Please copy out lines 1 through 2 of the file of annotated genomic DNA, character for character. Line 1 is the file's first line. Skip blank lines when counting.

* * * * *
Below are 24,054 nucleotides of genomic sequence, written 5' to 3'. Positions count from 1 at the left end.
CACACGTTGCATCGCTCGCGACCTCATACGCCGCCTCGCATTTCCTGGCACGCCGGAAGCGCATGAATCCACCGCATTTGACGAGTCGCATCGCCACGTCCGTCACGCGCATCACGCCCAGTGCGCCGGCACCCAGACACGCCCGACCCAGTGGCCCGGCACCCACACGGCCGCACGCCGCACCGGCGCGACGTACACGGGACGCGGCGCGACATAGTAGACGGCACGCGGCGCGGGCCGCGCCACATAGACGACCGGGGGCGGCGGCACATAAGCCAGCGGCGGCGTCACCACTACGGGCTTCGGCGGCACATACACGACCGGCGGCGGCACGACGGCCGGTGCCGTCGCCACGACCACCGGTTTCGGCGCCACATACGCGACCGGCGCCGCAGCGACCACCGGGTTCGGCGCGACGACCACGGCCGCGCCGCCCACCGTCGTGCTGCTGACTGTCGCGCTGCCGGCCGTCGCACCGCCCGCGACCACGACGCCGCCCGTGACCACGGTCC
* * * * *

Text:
Below are 24,054 nucleotides of genomic sequence, written 5' to 3'. Positions count from 1 at the left end.
CACACGTTGCATCGCTCGCGACCTCATACGCCGCCTCGCATTTCCTGGCACGCCGGAAGCGCATGAATCCACCGCATTTGACGAGTCGCATCGCCACGTCCGTCACGCGCATCACGCCCAGTGCGCCGGCACCCAGACACGCCCGACCCAGTGGCCCGGCACCCACACGGCCGCACGCCGCACCGGCGCGACGTACACGGGACGCGGCGCGACATAGTAGACGGCACGCGGCGCGGGCCGCGCCACATAGACGACCGGGGGCGGCGGCACATAAGCCAGCGGCGGCGTCACCACTACGGGCTTCGGCGGCACATACACGACCGGCGGCGGCACGACGGCCGGTGCCGTCGCCACGACCACCGGTTTCGGCGCCACATACGCGACCGGCGCCGCAGCGACCACCGGGTTCGGCGCGACGACCACGGCCGCGCCGCCCACCGTCGTGCTGCTGACTGTCGCGCTGCCGGCCGTCGCACCGCCCGCGACCACGACGCCGCCCGTGACCACGGTCC